Pot Roast or Braise the bottom round next time!

                1. re: Astilbe
                  greygarious Jan 14, 2014 07:52 AM

                  If you do the CI method on a piece of eye round, you will not have any drippings to speak of, because there's basically no fat. Just a little black spot where the meat contacted the pan. So if you want gravy, you'll need to buy/make broth separately (from a different cut).

                  If the seller mislabeled your roast, you should get a refund.
                  If not, be careful to read the label carefully before you buy.
                  And don't confuse chuck eye with eye round.

                  1. re: greygarious
                    a
                    Astilbe Jan 14, 2014 09:03 AM

                    I checked the label last night, eye of round clear as day. I guess I should say drippings were what salt/crust/oil left in the sear pan with a lot of red wine and broth.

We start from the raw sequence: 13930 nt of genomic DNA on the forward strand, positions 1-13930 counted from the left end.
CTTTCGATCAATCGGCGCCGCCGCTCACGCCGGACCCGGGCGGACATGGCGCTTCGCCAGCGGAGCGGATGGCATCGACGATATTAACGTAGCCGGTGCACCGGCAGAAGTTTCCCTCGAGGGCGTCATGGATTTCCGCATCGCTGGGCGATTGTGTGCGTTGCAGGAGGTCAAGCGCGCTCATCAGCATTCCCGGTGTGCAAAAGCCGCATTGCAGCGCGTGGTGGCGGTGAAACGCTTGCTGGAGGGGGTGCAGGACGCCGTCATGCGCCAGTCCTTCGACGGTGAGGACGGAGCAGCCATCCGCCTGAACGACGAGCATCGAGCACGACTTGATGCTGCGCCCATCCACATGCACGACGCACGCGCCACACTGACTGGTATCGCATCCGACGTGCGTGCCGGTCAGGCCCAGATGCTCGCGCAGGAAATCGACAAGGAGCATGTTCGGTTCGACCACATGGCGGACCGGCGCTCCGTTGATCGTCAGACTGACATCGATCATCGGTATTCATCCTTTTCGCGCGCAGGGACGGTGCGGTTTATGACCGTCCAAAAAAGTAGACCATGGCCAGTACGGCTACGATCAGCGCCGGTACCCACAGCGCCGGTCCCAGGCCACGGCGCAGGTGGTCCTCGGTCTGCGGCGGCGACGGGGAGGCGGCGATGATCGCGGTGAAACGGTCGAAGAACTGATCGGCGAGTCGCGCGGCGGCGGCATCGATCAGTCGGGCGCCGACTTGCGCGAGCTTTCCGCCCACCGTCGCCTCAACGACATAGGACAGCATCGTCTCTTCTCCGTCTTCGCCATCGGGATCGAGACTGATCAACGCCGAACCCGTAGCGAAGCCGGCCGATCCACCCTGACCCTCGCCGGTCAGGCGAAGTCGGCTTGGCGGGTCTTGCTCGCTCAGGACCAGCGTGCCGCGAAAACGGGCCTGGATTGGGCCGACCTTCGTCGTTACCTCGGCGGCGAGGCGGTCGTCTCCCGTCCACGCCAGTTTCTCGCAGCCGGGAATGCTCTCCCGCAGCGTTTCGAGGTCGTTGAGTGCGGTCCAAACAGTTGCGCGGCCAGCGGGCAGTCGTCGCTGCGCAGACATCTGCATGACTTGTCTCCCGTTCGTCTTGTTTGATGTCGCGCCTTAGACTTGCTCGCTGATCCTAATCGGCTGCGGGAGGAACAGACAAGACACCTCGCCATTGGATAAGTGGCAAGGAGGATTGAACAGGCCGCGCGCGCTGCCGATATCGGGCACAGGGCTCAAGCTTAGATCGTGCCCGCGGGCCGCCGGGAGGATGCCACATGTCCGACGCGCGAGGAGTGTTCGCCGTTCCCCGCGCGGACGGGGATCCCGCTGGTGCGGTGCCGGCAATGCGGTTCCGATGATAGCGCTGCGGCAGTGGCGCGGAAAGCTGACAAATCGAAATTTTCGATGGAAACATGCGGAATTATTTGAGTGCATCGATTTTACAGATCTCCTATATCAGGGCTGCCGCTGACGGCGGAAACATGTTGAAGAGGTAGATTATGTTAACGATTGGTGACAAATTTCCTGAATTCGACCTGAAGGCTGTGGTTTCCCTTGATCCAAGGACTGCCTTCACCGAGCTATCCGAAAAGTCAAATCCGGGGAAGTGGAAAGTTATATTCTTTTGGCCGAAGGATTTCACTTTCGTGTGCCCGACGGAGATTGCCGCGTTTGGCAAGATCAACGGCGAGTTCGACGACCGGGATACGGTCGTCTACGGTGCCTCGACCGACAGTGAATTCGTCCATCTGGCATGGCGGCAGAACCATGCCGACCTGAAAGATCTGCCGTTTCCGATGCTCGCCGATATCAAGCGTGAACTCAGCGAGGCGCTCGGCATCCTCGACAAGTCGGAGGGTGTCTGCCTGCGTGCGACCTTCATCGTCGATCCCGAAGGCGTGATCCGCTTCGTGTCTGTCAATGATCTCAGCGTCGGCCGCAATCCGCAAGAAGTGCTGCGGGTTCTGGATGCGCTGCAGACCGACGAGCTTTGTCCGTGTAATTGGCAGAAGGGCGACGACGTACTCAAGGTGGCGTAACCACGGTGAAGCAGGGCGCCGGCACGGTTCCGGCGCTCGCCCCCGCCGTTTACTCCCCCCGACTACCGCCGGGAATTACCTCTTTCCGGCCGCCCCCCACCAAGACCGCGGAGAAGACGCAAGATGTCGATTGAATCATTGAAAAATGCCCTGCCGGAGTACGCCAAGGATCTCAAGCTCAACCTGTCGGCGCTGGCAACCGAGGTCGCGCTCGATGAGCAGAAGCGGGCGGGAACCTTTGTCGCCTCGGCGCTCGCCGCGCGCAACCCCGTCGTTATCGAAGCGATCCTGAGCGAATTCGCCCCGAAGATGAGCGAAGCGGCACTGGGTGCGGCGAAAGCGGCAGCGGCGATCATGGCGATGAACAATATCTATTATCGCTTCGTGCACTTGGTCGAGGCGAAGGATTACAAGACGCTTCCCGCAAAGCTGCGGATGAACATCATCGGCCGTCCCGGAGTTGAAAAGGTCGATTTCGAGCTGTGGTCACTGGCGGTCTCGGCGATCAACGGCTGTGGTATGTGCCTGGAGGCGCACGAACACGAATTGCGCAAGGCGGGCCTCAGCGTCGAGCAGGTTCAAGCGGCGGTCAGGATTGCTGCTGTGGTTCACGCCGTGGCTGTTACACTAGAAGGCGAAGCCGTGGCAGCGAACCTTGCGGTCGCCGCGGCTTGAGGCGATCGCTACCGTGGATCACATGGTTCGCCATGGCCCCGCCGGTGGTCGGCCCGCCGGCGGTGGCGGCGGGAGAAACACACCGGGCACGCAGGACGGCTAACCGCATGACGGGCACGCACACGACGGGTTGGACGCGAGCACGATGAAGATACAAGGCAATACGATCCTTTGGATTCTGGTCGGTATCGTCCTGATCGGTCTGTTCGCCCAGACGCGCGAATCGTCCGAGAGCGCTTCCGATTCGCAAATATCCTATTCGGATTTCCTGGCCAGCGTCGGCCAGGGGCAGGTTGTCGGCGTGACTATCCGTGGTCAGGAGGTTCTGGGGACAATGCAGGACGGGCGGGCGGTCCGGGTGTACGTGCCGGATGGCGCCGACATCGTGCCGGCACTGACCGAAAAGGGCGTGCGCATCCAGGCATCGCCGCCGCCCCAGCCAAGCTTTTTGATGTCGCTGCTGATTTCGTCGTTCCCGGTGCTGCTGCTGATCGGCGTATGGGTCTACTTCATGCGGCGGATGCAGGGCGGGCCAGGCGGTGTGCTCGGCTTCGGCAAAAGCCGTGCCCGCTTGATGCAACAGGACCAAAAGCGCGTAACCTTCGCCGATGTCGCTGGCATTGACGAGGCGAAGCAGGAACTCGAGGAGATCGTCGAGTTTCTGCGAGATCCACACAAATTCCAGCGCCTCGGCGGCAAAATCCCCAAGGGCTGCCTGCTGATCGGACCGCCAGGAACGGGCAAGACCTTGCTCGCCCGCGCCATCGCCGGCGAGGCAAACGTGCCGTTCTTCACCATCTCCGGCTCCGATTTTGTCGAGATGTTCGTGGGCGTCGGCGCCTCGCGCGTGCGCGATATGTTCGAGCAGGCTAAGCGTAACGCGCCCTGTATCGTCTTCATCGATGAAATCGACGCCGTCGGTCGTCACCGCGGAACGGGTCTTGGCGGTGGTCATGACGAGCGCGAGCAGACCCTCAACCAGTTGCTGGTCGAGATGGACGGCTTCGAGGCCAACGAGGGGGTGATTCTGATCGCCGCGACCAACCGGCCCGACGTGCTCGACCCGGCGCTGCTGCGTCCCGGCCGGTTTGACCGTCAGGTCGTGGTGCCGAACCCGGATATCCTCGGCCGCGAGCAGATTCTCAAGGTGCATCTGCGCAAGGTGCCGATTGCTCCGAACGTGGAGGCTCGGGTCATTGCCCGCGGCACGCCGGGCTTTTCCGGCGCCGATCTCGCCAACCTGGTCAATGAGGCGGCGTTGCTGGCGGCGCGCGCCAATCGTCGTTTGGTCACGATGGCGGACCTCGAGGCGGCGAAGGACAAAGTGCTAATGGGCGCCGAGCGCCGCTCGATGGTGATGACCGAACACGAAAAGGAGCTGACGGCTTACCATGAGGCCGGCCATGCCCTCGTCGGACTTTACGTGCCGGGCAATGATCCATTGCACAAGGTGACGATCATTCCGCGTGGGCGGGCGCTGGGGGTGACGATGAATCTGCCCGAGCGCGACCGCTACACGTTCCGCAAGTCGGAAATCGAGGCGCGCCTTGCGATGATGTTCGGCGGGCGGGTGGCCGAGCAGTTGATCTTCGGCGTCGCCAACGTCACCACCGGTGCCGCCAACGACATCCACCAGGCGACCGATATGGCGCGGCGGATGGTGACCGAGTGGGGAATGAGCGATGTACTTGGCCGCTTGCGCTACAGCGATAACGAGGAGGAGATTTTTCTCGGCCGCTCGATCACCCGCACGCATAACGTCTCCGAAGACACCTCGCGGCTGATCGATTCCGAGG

2. re: Astilbe
                    j
                    joonjoon Jan 14, 2014 08:54 AM

                    If you had drippings something tells me you had your temp too high. When you roast at a temp that low you usually get almost no drippings...

                    1. re: joonjoon
                      a
                      Astilbe Jan 14, 2014 09:04 AM

                      Oven temp was good, I used the searing pan browned bits :)

                      1. re: joonjoon
                        fldhkybnva Jan 14, 2014 11:01 AM

                        I agree, I've done quite a few roasts now at 225F or lower and not a dripping in sight